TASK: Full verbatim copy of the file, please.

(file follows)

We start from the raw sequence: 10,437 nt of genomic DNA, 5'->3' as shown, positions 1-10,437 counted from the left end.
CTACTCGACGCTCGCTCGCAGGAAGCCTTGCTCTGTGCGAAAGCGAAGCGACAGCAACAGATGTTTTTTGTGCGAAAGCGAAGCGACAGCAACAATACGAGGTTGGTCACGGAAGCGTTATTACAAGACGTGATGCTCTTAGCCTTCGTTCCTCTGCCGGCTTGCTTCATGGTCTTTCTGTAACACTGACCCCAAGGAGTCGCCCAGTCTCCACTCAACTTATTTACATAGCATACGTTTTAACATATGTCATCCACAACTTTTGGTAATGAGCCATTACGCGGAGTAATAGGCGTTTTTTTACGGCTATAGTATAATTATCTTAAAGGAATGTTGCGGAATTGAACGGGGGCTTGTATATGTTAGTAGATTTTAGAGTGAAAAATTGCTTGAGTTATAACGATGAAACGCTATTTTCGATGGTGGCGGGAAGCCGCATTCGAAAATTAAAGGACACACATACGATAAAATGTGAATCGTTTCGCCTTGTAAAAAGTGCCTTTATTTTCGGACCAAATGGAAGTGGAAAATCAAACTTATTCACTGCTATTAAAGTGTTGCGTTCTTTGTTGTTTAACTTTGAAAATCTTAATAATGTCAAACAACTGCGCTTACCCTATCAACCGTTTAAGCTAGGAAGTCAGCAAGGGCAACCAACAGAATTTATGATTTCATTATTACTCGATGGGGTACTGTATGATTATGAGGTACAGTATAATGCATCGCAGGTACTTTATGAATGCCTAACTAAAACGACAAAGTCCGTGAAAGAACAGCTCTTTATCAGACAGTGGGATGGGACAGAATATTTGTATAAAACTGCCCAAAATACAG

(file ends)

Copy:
We start from the raw sequence: 10,437 nt of genomic DNA, 5'->3' as shown, positions 1-10,437 counted from the left end.
CTACTCGACGCTCGCTCGCAGGAAGCCTTGCTCTGTGCGAAAGCGAAGCGACAGCAACAGATGTTTTTTGTGCGAAAGCGAAGCGACAGCAACAATACGAGGTTGGTCACGGAAGCGTTATTACAAGACGTGATGCTCTTAGCCTTCGTTCCTCTGCCGGCTTGCTTCATGGTCTTTCTGTAACACTGACCCCAAGGAGTCGCCCAGTCTCCACTCAACTTATTTACATAGCATACGTTTTAACATATGTCATCCACAACTTTTGGTAATGAGCCATTACGCGGAGTAATAGGCGTTTTTTTACGGCTATAGTATAATTATCTTAAAGGAATGTTGCGGAATTGAACGGGGGCTTGTATATGTTAGTAGATTTTAGAGTGAAAAATTGCTTGAGTTATAACGATGAAACGCTATTTTCGATGGTGGCGGGAAGCCGCATTCGAAAATTAAAGGACACACATACGATAAAATGTGAATCGTTTCGCCTTGTAAAAAGTGCCTTTATTTTCGGACCAAATGGAAGTGGAAAATCAAACTTATTCACTGCTATTAAAGTGTTGCGTTCTTTGTTGTTTAACTTTGAAAATCTTAATAATGTCAAACAACTGCGCTTACCCTATCAACCGTTTAAGCTAGGAAGTCAGCAAGGGCAACCAACAGAATTTATGATTTCATTATTACTCGATGGGGTACTGTATGATTATGAGGTACAGTATAATGCATCGCAGGTACTTTATGAATGCCTAACTAAAACGACAAAGTCCGTGAAAGAACAGCTCTTTATCAGACAGTGGGATGGGACAGAATATTTGTATAAAACTGCCCAAAATACAG